(This discussion is NOT actually libertarianism, it’s just a conversation about the meaning of saving a life):
If the Titanic is sinking and there’s a choice between two people to rescue, a 10-yr old kid and an 80-yr old senior, and there’s certainly only one more availability in the life boat, which person should get the spot? We all agree the 10-yr old kid should get saved, right? So, we all admit that it’s possible and socially acceptable to, when needed, determine the value of a person’s life and compare it to another. Why do we believe the kid should get saved instead of the senior (assuming there are no other important parameters, just a typical kid and a typical senoir)? Most people agree that it’s because the senior has already had the opportunity to live and enjoy life, but the kid has many years to come.
Next question: If a passerby pushes a kid out of the way of a moving car and saves his life, we all agree that’s a “life saved”. But, what if a 90-yr old senoir is having a heart attack in a lonely alley, and a passerby heroically finds him and takes him to the hospital in time for the senior to get help and stay alive? We would say the passerby “saved his life”. Then, a month later, the senior dies in his sleep of natural causes. After all, he’s really old. Did the passerby really save an entire life in the same sense that the other passerby saved the kid’s life? No, not to the same degree, because he was going to die soon anyway.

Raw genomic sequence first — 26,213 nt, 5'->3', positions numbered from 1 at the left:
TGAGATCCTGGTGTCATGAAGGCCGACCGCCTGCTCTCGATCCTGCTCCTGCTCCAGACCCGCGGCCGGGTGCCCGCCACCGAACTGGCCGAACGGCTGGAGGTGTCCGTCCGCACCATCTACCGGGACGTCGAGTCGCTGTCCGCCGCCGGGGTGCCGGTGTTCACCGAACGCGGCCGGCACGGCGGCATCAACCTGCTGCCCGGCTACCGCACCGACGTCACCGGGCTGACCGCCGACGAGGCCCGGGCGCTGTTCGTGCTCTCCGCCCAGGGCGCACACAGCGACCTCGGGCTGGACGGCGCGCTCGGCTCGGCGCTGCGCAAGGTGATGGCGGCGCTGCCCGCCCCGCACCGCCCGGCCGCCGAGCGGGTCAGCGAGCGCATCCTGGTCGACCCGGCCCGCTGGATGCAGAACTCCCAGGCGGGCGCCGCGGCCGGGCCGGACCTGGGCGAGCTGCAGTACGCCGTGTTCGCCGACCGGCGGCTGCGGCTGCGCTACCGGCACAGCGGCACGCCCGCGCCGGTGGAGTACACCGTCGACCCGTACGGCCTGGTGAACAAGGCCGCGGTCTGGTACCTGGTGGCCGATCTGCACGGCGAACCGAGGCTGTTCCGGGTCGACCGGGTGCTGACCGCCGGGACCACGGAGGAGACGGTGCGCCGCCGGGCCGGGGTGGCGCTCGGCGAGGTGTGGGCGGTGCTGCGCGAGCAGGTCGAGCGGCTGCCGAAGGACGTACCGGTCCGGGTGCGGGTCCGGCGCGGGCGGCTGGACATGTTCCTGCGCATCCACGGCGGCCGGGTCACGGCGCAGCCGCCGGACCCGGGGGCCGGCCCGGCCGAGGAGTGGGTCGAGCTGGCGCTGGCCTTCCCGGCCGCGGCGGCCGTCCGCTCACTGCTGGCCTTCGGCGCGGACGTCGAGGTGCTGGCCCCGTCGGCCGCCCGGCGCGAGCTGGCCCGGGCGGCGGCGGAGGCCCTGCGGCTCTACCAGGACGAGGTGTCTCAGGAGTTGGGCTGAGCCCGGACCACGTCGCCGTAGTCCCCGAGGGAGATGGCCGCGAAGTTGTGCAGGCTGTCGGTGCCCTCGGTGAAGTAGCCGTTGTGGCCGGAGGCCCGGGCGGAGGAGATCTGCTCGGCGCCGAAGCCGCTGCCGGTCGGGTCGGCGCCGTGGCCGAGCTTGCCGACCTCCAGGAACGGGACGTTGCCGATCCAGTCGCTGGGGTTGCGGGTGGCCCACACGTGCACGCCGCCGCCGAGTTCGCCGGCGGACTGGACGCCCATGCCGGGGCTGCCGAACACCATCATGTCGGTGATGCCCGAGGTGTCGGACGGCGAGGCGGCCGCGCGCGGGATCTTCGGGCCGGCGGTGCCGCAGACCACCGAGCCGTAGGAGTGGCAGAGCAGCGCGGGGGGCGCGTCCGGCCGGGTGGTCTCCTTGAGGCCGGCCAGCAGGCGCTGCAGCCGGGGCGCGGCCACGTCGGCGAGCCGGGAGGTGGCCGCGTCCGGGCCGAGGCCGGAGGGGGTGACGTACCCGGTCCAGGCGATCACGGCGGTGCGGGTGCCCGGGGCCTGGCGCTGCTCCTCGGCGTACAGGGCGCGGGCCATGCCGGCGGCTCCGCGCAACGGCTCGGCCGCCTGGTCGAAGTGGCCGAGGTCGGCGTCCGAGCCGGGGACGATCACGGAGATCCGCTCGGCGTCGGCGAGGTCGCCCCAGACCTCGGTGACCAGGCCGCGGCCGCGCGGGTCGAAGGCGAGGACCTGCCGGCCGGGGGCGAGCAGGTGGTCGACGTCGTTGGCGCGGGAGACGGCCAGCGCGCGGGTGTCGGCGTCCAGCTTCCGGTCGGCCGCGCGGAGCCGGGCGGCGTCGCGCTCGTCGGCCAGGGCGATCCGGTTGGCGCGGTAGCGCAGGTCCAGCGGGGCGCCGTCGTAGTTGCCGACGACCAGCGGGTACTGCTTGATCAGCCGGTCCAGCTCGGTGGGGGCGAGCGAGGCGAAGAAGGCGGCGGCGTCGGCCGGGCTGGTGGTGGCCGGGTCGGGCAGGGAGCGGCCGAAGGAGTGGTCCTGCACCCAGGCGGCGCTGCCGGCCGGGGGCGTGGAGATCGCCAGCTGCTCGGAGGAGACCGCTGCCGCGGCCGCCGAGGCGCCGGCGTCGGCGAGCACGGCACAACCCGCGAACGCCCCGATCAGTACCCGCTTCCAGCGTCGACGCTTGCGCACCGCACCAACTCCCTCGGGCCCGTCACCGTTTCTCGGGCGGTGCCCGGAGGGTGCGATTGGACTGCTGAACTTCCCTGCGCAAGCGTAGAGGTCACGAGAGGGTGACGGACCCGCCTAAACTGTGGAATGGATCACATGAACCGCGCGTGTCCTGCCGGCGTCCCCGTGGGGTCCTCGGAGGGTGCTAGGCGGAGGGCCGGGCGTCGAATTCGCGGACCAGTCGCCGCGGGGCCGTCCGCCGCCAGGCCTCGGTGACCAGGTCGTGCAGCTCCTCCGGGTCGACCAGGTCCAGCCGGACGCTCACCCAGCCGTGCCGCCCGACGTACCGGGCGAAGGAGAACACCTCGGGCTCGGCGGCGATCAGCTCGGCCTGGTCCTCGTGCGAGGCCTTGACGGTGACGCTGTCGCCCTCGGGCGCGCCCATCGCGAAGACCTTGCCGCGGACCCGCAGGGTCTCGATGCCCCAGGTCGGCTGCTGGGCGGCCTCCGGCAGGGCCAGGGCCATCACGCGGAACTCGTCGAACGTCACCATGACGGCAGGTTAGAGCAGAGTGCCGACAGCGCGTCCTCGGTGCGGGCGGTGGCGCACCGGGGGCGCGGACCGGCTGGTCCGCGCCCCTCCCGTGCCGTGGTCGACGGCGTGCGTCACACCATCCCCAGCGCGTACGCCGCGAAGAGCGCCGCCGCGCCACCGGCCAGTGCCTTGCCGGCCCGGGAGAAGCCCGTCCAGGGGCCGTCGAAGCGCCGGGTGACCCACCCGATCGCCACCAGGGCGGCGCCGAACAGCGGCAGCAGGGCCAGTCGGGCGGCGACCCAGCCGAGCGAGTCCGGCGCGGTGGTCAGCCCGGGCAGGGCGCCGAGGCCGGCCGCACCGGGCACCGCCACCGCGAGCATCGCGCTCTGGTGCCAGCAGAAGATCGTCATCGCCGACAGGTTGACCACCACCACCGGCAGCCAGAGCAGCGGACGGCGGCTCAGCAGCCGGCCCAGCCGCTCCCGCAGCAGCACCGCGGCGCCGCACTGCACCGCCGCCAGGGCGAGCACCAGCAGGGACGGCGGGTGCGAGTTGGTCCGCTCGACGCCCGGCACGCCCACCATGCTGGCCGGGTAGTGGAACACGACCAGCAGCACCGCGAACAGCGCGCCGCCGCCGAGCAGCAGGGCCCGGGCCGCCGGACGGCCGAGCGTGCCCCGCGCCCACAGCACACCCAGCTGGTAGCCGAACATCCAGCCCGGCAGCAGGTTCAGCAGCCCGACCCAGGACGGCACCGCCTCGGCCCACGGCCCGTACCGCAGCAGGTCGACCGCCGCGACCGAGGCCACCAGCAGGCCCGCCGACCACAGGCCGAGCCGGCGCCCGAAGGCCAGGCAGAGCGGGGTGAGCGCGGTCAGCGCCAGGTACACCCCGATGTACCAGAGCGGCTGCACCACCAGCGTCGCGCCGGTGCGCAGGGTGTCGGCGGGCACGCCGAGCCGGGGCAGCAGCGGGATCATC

Indeed, there’s really no such thing as “saving a life”. Instead, the only meaningful thing, and what we really mean is, that it’s possible to save life time, as in life years. When we saved the kid, we saved many life years because he probably would live another 60 yrs before dying at about 70 (world average life expectancy). If we saved the senior, we only saved a month of life. So, it is meaningless to say “save a life”, but meaningful to say “saving life time”. We can’t save a life, but we can extend a life. Everybody will eventually die. With the Titanic example, we chose to save the kid’s life because we are saving more life years than if saving the senior.
Even though this all sounds very controversial, it is pretty straight forward and obvious. How is this relevant? The main point that I want to make is that it’s only meaningful to speak of extending lives. Even though this is not specifically a libertarian point or idea, it is true, and I will use this when discussing health care for seniors. See this post and this post and this post for a discussion of Medicare.